Penn Law Faculty Find Place in Reporters’ Rolodex®
FOR SEVERAL DAYS last March, Penn Law School became
the epicenter of the sports world, as a media frenzy engulfed
Burbank, the NFL’s special master, had sat on the sidelines for
sixteen months, without any player disputes to settle. He had plenty
of time to study the league’s collective bargaining agreement,
which is even more complex than the typical offensive playbook.
But his inactivity ended when he was asked to rule on whether
Terrell Owens had the right to opt out of his contract with
the San Francisco 49ers and become a free agent. Overnight,
Burbank went from relative anonymity to celebrity. As Burbank
set a tight deadline for a ruling, sports reporters deluged him
with interview requests; The Boston Globe and Baltimore Sun
profiled him; fans crammed his inbox with emails.
And Burbank found himself in an unaccustomed position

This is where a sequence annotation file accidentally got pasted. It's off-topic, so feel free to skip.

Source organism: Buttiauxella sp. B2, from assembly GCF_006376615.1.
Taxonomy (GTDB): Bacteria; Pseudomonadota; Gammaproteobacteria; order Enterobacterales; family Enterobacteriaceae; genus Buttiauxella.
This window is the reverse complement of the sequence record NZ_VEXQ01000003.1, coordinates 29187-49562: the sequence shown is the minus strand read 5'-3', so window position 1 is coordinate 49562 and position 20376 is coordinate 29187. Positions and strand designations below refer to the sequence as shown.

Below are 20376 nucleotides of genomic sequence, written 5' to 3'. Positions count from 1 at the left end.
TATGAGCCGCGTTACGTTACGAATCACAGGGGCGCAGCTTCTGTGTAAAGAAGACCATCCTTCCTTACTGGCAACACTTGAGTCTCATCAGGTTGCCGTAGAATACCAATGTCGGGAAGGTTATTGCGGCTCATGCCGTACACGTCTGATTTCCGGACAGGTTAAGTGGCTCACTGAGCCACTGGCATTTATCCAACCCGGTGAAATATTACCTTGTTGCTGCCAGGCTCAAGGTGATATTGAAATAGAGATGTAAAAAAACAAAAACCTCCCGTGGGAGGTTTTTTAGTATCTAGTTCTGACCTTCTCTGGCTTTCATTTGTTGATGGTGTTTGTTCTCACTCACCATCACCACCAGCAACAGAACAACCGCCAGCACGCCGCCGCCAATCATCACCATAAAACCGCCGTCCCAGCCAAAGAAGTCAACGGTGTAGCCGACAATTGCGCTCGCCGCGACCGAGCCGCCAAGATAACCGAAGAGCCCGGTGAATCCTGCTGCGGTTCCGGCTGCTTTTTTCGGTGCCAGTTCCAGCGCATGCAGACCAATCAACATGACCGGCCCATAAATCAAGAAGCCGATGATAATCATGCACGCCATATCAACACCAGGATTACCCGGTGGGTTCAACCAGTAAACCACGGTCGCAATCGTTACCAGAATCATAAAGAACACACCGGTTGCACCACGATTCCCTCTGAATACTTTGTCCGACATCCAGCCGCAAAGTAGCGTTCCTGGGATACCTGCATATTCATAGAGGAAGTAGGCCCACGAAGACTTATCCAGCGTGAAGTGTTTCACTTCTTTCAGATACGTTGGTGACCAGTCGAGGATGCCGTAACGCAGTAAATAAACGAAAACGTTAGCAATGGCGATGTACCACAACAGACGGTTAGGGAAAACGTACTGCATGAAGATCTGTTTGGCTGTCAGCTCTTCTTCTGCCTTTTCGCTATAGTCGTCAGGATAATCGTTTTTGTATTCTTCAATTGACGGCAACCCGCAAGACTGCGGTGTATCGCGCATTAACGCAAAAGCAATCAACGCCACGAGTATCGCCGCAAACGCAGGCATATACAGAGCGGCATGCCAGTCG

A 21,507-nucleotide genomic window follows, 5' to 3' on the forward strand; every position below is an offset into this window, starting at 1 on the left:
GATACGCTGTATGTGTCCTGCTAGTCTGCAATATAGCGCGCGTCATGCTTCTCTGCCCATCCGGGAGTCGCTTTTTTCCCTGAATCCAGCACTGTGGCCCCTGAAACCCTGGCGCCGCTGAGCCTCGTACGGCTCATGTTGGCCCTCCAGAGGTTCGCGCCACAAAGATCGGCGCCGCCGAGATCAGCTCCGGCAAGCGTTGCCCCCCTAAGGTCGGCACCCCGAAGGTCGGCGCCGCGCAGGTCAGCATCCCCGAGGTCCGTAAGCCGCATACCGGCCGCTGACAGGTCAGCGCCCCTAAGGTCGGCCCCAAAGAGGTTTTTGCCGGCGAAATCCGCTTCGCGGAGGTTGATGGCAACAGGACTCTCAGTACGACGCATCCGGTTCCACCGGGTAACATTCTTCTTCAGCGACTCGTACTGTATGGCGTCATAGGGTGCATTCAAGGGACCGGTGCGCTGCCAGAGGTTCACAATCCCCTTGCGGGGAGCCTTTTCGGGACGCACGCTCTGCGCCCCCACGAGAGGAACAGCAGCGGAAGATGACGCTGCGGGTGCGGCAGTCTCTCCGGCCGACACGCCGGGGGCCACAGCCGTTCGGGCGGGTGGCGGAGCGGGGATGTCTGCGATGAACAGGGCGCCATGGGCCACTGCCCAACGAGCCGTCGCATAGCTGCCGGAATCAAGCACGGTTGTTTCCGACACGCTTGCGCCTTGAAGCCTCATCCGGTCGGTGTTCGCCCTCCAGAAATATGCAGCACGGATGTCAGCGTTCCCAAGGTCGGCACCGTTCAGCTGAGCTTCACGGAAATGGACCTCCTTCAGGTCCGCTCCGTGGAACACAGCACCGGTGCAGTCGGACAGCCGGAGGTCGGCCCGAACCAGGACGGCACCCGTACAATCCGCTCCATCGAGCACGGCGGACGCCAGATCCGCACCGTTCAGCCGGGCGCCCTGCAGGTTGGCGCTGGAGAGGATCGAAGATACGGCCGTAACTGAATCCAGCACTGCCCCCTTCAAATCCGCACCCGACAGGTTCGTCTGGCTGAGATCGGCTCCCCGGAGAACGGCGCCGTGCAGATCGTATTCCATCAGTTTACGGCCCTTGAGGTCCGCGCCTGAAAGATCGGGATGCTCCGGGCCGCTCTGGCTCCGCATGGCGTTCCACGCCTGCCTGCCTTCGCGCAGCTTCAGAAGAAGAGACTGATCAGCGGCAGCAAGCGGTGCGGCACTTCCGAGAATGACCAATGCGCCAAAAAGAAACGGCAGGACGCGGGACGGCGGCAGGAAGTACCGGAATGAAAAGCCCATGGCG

which, frankly, irked him. “Any distraction from making the
best decision within the very limited amount of time available
was not a welcome distraction,” says Burbank, who, it turns
out, did not have to render a decision. The league and players
association resolved the issue on their own.
Burbank, David Berger Professor for the Administration of
Justice, is not the only Penn Law faculty member to draw media attention. Several others periodically place op-ed pieces in major
newspapers, appear on television, or provide quotes for articles.
Among the most visible are Nathaniel Persily and David Skeel,
both of whom are called on regularly to provide perspective in
their areas of expertise.